Rear car park of the Assay Office where the flats will be built

"Not only does it ensure the long-term future for the Grade II listed historic landmark but the new-build aspect also significantly improves the streetscape and an important approach to St. Paul's Square.

"The sensitive adaptation of the Assay building creates a different and alternative workplace offer to modern open plan floorplates, making it an invaluable addition to the quarter.

"It also adds to its attraction as a place to do business and address the growing demand from SMEs for flexible and affordable workspaces, as well as offering a base for start-up businesses which thrive in communities where support and facilities can be shared."

Following the original development, the Assay Office was extended over the years, including as recently as the 1970s, but in 2005 it was decided the Newhall Street complex was no longer fit for purpose.

After battling a massive decline in hallmarking between 2009 and 2013, the Assay Office pursued its mission to move to a more suitable new home and earlier this year relocated to a purpose-built complex on the corner of Moreton Street and Icknield Street.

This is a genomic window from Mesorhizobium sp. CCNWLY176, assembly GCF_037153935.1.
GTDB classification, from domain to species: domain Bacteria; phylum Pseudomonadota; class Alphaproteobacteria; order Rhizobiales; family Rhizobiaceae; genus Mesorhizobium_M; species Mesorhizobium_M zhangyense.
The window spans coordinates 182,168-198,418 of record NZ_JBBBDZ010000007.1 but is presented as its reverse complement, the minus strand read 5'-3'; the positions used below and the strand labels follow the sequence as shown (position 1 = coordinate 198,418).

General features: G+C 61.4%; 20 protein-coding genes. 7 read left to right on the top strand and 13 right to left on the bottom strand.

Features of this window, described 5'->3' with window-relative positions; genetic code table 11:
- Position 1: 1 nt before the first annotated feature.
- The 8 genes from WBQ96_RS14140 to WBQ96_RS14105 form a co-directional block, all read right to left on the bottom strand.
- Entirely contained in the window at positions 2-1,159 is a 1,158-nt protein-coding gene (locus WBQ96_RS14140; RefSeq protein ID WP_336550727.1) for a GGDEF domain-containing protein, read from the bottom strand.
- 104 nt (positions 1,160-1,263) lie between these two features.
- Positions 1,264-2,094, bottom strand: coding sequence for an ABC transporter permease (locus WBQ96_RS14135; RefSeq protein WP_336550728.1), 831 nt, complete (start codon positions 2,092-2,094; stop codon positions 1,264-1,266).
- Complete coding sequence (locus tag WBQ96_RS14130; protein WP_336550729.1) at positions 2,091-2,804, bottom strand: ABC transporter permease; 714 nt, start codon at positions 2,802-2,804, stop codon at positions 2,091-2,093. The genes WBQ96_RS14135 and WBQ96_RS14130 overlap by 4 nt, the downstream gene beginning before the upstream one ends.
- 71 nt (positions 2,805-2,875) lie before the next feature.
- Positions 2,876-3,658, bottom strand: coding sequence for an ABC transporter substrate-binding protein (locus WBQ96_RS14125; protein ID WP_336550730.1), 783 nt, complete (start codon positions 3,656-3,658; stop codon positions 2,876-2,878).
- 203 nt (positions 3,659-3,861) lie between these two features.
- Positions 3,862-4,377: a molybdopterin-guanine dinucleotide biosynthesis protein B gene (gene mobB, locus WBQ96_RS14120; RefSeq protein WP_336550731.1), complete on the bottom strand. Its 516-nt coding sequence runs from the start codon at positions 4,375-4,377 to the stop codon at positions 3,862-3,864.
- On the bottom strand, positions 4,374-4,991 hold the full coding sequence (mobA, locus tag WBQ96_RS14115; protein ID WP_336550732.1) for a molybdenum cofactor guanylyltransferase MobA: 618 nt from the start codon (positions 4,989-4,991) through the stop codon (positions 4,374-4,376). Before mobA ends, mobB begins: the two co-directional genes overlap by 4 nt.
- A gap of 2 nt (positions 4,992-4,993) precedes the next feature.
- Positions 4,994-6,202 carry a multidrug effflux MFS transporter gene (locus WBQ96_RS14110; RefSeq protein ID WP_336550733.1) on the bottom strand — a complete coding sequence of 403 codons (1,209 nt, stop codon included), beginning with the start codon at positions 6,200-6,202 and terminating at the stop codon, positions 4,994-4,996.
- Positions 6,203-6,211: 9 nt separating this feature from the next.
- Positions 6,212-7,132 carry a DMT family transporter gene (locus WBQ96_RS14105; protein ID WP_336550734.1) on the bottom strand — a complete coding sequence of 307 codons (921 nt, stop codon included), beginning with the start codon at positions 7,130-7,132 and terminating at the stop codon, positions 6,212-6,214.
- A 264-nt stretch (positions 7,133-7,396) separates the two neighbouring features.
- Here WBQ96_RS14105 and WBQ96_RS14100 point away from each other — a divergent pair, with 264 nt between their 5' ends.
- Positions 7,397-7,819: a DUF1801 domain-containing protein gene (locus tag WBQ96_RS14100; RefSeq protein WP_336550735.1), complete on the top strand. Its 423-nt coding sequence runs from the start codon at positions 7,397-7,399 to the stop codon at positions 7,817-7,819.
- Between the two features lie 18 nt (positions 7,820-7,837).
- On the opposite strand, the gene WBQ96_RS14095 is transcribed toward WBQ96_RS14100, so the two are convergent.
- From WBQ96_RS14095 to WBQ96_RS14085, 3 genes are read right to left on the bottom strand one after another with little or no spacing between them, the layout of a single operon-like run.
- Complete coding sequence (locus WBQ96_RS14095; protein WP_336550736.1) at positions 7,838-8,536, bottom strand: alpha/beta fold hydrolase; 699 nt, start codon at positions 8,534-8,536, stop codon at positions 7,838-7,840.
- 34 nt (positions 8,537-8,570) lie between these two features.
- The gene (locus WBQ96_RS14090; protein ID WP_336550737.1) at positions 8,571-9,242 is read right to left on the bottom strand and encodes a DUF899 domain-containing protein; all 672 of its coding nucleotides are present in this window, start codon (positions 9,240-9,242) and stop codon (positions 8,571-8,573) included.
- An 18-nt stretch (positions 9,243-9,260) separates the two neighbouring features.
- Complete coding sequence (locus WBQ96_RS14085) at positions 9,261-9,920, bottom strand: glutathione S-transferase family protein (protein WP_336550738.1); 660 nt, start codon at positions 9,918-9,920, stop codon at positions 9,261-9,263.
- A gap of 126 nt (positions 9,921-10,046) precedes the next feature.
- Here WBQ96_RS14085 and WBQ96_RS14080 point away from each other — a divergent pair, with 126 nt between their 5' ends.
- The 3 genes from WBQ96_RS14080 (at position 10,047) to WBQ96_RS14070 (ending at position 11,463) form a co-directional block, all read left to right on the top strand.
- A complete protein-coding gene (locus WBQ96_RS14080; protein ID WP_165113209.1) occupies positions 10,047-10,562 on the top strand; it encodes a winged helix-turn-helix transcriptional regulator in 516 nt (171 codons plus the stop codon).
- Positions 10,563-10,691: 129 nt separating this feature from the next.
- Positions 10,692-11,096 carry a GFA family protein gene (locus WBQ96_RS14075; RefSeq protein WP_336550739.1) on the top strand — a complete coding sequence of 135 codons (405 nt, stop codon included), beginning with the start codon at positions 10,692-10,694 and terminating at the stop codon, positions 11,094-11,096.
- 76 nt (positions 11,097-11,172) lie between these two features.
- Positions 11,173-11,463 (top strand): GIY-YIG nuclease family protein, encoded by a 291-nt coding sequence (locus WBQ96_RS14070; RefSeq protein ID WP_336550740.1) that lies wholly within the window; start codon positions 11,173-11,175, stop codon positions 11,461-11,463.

The plan for TCN now is to start talking to potential occupiers by next spring with the office renovation complete during 2016 after which they may start on the residential element - a condition of being awarded planning permission - which should be finished in 2017.

The apartment block will be built on the rear car park of the office and accessed from Charlotte Street.

It will contain 18 one-bedroom and 14 two-bedroom flats, 13 parking spaces and a bike space per apartment.

Inside the Assay Office which is being stripped out
Inside the Assay Office which is being stripped out

Mr Pearce said: "Conservation people helped with the plans and we worked with Glenn Howells Architects to make sure the residential element at the rear fits in the with the Jewellery Quarter.

"I don't want to replicate what happened 200 years ago. The new building will clearly be a new building but it will also respect the Assay Office.

"This residential element is what's making the office renovation viable."

TCN is now well established in Bristol and a similar, long-term view is being taken for its presence in Birmingham.

Mr Pearce said the firm was keen to "create a community" so it made sense for the company to cement its relationships in Birmingham once the development work was completed.

"We will have people on site so it's like running a business and in Bristol we have four or five redevelopment projects which we still own," he added.

"There will be a centre host and a caretaker at the Assay Office who will not only run the building but also host networking events and be based there permanently.

"There will be common kitchen areas and a lot of what we do is about promoting integration with other people in the buildings.

"Ten or 15 years ago people were saying the office was dead but now we like to be around other people and that's what we want to encourage."

Historic façade of the Assay Office in Newhall Street
Historic façade of the Assay Office in Newhall Street